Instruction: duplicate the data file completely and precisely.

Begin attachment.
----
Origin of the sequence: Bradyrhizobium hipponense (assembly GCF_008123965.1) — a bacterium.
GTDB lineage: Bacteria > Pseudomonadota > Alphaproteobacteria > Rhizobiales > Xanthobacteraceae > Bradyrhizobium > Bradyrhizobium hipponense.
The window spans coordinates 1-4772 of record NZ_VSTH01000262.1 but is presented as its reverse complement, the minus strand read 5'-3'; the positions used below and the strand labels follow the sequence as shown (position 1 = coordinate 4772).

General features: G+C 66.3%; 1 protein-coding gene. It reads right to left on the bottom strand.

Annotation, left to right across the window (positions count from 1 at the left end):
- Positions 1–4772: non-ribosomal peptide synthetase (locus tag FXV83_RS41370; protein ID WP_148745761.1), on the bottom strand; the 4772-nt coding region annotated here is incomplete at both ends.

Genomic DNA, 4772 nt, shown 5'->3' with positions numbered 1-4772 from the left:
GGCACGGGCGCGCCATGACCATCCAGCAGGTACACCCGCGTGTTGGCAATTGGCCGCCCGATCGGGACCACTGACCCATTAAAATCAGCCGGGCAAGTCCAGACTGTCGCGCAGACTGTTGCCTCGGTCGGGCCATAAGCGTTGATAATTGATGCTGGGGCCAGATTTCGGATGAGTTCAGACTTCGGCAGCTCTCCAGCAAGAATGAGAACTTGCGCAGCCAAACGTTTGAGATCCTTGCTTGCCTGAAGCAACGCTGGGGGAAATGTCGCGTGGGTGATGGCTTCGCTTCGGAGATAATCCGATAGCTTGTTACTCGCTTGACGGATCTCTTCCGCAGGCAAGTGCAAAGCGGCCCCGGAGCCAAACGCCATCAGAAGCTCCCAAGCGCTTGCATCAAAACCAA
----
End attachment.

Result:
Origin of the sequence: Bradyrhizobium hipponense (assembly GCF_008123965.1) — a bacterium.
GTDB lineage: Bacteria > Pseudomonadota > Alphaproteobacteria > Rhizobiales > Xanthobacteraceae > Bradyrhizobium > Bradyrhizobium hipponense.
The window spans coordinates 1-4772 of record NZ_VSTH01000262.1 but is presented as its reverse complement, the minus strand read 5'-3'; the positions used below and the strand labels follow the sequence as shown (position 1 = coordinate 4772).

General features: G+C 66.3%; 1 protein-coding gene. It reads right to left on the bottom strand.

Annotation, left to right across the window (positions count from 1 at the left end):
- Positions 1–4772: non-ribosomal peptide synthetase (locus tag FXV83_RS41370; protein ID WP_148745761.1), on the bottom strand; the 4772-nt coding region annotated here is incomplete at both ends.

Genomic DNA, 4772 nt, shown 5'->3' with positions numbered 1-4772 from the left:
GGCACGGGCGCGCCATGACCATCCAGCAGGTACACCCGCGTGTTGGCAATTGGCCGCCCGATCGGGACCACTGACCCATTAAAATCAGCCGGGCAAGTCCAGACTGTCGCGCAGACTGTTGCCTCGGTCGGGCCATAAGCGTTGATAATTGATGCTGGGGCCAGATTTCGGATGAGTTCAGACTTCGGCAGCTCTCCAGCAAGAATGAGAACTTGCGCAGCCAAACGTTTGAGATCCTTGCTTGCCTGAAGCAACGCTGGGGGAAATGTCGCGTGGGTGATGGCTTCGCTTCGGAGATAATCCGATAGCTTGTTACTCGCTTGACGGATCTCTTCCGCAGGCAAGTGCAAAGCGGCCCCGGAGCCAAACGCCATCAGAAGCTCCCAAGCGCTTGCATCAAAACCAA